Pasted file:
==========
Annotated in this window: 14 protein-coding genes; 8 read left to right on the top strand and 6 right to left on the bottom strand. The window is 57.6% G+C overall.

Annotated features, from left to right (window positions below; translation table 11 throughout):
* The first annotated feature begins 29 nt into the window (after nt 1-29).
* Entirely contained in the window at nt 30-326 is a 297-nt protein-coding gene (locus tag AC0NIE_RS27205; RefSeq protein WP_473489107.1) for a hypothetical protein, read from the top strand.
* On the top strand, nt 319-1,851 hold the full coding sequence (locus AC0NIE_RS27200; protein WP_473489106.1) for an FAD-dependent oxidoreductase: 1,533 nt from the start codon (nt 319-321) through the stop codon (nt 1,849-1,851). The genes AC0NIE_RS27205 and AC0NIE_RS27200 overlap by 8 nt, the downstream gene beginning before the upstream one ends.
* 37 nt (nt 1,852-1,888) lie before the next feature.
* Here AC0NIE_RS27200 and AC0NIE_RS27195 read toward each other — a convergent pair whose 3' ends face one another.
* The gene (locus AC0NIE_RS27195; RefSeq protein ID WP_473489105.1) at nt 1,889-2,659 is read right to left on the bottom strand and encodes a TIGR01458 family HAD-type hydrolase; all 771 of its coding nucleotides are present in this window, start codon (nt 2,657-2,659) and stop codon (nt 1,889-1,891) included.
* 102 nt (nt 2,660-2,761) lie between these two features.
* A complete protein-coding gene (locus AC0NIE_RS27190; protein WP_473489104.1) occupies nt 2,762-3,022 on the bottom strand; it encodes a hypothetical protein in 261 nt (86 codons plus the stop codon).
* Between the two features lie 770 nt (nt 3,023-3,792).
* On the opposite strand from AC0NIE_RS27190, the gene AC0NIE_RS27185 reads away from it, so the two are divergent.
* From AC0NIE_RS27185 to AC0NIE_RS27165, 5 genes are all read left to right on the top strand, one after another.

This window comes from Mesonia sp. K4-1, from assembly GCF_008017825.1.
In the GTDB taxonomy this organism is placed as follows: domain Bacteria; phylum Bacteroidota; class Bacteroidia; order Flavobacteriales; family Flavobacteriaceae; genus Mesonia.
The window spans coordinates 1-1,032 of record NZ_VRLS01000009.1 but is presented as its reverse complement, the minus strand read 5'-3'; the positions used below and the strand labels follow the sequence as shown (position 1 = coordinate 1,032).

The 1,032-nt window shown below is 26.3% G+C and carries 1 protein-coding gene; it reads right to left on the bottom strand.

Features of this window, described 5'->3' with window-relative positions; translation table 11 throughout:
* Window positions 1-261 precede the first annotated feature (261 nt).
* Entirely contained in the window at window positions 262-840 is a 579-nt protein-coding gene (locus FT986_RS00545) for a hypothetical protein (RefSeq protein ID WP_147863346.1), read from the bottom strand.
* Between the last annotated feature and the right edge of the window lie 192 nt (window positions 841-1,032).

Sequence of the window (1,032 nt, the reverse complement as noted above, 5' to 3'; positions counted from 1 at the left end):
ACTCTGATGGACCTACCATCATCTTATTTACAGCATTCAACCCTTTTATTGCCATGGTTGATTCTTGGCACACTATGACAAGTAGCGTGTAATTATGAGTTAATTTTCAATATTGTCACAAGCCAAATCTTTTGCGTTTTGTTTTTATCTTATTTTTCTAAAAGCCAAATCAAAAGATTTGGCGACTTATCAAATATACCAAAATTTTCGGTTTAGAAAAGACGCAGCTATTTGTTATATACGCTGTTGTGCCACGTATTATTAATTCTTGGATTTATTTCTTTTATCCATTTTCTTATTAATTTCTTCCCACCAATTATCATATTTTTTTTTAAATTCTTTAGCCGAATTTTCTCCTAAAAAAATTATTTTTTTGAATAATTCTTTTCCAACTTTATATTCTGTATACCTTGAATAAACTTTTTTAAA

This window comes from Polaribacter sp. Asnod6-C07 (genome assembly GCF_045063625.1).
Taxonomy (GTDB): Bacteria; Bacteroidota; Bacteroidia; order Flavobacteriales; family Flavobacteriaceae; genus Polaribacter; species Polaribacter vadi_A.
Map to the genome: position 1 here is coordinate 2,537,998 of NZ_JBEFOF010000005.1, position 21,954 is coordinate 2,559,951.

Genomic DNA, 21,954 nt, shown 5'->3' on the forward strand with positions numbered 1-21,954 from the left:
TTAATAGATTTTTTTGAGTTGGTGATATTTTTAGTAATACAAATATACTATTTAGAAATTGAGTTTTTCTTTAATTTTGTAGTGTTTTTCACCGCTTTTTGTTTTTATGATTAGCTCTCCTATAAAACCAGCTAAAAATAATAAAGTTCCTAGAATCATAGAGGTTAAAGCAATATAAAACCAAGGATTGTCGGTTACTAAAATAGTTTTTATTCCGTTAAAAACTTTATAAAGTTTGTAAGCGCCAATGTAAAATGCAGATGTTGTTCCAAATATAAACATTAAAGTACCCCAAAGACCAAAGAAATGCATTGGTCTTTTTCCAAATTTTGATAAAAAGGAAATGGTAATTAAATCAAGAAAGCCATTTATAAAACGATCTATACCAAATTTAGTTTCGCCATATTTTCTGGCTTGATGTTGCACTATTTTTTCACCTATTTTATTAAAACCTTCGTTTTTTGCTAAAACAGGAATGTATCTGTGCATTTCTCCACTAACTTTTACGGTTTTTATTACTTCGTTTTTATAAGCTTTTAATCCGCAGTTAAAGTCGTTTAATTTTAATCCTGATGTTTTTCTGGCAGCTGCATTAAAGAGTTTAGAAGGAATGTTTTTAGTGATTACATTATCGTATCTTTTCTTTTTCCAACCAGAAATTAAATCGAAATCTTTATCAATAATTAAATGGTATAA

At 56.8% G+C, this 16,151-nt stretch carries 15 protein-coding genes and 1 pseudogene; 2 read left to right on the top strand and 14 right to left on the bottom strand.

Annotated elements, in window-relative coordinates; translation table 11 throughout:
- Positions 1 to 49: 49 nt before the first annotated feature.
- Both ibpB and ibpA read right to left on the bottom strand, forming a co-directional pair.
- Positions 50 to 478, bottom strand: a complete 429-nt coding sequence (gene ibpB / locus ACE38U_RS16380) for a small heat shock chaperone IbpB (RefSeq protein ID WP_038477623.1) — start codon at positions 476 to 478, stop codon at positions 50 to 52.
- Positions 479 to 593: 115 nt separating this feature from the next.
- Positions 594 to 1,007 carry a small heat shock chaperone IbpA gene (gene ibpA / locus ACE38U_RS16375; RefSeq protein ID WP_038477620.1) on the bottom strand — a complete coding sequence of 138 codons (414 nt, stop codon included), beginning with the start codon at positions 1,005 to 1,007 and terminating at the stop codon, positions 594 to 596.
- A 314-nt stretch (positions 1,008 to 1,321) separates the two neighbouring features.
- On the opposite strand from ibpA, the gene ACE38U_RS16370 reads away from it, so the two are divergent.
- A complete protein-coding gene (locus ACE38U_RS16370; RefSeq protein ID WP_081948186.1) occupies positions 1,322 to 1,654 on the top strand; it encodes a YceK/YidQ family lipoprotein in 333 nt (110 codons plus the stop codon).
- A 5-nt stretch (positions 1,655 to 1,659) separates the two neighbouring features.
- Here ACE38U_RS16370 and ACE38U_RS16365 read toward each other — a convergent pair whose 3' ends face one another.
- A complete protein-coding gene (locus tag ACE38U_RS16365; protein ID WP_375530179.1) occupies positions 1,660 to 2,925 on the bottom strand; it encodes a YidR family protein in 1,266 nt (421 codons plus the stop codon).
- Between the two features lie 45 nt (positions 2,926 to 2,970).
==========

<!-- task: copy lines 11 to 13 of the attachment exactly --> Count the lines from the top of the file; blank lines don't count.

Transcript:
* Between the two features lie 770 nt (nt 3,023-3,792).
* On the opposite strand from AC0NIE_RS27190, the gene AC0NIE_RS27185 reads away from it, so the two are divergent.
* From AC0NIE_RS27185 to AC0NIE_RS27165, 5 genes are all read left to right on the top strand, one after another.